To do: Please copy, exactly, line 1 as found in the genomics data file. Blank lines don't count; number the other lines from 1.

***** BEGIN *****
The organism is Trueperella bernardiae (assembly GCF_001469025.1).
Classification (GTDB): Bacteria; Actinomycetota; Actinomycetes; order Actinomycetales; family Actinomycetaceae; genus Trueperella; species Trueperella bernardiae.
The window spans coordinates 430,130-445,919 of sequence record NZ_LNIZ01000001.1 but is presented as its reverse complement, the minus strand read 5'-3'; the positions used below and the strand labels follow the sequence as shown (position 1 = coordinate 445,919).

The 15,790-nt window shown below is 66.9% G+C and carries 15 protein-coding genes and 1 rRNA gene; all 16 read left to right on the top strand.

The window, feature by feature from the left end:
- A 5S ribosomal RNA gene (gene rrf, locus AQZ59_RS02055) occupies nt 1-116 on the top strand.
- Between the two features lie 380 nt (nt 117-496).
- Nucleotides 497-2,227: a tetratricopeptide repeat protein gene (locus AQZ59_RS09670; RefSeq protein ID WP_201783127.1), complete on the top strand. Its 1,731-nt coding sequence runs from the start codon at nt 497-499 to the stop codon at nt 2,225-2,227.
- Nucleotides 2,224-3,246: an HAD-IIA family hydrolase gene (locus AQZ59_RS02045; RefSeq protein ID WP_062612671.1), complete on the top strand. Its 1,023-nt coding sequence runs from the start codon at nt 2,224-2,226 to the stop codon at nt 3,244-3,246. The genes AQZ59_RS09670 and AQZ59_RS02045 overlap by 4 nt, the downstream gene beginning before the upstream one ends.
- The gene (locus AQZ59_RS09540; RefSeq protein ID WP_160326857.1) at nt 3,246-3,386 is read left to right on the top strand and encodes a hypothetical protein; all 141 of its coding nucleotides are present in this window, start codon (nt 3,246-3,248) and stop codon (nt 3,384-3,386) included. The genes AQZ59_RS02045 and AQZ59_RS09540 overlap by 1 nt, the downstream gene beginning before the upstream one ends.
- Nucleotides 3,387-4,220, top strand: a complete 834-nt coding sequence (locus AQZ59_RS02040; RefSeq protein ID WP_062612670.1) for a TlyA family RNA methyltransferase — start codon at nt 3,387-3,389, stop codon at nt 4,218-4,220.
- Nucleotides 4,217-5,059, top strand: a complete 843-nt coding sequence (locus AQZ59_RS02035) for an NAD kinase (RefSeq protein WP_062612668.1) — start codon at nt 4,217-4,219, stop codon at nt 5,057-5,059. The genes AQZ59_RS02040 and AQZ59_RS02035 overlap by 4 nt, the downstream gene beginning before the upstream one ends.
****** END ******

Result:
The organism is Trueperella bernardiae (assembly GCF_001469025.1).